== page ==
Art therapy involves the use of art to express feelings, emotions, and perceptions, and to facilitate healing through the creation, interpretation, and analysis of produced art, under the guidance of a trained and credentialed art therapist.
The American Art Therapy Association defines art therapy as “a mental health profession in which clients, facilitated by the art therapist, use art media, the creative process, and the resulting artwork to explore their feelings, reconcile emotional conflicts, foster selfawareness, manage behavior and addictions, develop social skills, improve reality orientation, reduce anxiety, and increase self-esteem.” Art therapy encourages self-discovery, healing, and emotional growth. It is a two-part process, involving both the creation of art and the discovery of its meaning through a process of analysis and interpretation.
Although communication through creative media and the use of drawing, painting, and other forms of artistic self-expression have long been used in the process of psychotherapy, art therapy was only formalized as a specific therapeutic venue in the mid-1950s in the United States. Art therapy is based on the premise that visual symbols and images are the most accessible and natural form of communication to the human experience. Clients are encouraged to visualize and then create their thoughts and emotions rather than attempting to express them in spoken form. The resulting artwork is then reviewed and its meaning interpreted by the client, with the support and guidance of the art therapist. The analysis of the artwork typically enables the client to gain some level of insight into his feelings and allows him to work through these issues in a constructive manner. Art therapy is often practiced in conjunction with individual, group, or family psychotherapy, and may be used in inpatient, rehabilitation, or clinic/outpatient settings. While a therapist may provide critical guidance for these activities, an important feature of effective art therapy is that the client/artist, not the therapist, directs the interpretation of the artwork.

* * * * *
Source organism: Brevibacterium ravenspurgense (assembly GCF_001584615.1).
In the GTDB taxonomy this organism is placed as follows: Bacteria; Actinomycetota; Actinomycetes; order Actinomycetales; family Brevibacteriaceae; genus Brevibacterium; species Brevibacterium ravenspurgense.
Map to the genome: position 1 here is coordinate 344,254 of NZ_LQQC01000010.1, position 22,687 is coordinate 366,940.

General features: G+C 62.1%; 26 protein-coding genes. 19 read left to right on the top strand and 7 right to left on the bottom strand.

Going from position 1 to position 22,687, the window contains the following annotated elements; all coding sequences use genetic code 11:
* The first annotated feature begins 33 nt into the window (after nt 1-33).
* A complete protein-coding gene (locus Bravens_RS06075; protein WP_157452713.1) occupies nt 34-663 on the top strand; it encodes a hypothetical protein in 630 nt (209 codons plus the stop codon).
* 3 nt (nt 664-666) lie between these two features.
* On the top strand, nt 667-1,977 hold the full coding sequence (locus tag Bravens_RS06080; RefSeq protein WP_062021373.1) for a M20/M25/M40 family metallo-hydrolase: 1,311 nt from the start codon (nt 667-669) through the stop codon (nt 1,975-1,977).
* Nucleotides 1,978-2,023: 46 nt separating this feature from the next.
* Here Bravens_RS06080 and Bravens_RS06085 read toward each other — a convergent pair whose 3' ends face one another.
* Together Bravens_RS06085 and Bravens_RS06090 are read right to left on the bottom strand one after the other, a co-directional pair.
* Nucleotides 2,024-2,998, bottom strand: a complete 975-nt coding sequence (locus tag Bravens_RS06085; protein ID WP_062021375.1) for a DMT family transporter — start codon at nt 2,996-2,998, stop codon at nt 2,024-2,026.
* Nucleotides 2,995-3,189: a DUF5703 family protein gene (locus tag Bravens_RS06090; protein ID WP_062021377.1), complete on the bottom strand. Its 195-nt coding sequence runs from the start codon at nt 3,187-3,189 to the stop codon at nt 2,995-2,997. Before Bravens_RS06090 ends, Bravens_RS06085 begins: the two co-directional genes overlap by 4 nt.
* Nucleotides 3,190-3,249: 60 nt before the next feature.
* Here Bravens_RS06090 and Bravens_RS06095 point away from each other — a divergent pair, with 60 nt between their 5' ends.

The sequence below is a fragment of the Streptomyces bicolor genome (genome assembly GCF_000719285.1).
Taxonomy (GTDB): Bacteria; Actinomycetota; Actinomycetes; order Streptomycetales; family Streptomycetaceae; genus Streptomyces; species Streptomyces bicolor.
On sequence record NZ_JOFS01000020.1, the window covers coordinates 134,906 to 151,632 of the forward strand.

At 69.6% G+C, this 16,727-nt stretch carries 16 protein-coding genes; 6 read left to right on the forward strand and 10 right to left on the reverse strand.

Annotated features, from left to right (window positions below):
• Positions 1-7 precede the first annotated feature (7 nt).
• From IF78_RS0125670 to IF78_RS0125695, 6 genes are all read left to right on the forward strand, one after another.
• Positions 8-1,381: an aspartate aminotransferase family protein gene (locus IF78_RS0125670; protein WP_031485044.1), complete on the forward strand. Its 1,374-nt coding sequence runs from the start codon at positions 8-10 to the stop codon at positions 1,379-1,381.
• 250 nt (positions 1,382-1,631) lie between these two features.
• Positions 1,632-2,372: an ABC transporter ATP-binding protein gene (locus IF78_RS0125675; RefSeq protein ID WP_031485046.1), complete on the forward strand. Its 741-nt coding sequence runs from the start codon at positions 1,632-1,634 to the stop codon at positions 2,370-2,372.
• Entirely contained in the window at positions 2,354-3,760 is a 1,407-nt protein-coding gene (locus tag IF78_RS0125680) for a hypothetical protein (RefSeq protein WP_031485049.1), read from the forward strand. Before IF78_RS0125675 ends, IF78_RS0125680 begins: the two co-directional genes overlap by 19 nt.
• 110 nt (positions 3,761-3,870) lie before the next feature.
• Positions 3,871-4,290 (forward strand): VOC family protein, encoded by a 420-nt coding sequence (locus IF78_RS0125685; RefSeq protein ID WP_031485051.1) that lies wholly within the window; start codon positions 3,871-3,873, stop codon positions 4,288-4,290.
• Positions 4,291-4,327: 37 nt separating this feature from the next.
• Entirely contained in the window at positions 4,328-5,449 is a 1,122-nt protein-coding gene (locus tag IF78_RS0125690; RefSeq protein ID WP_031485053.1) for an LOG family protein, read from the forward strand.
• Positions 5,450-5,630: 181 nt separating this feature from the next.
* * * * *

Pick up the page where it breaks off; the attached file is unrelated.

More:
Historically, some mental health professionals have viewed the use of art in therapy as an effective diagnostic tool for the identification of specific types of mental illness or traumatic events. In the late nineteenth century, French psychiatrists Ambrose Tardieu and Paul-Max Simon published studies on the visual characteristics of and symbolism in the artwork of the mentally ill. They found that there were recurring themes and visual elements in the drawings of patients with specific types of mental illness.
Art therapy can be an especially useful treatment tool for young children, who often have limited language and communications skills. By drawing or visually expressing their feelings, even if they cannot identify or label the emotions, younger clients have a starting point from which to address these issues. Art therapy is also valuable for adolescents and adults who are unable or unwilling to verbalize thoughts and feelings. It is often used with clients who have speech disorders of spoken communication.
Although art therapy has traditionally centered on visual media such as sculpture, drawing, and painting, some behavioral healthcare providers/art therapists have expanded the definition to include digital media, video, music, film, dance, writing, and other artistic genres.
See also Catharsis ; Creativity ; Draw-a-person test ; Psychotherapy ; Stress .
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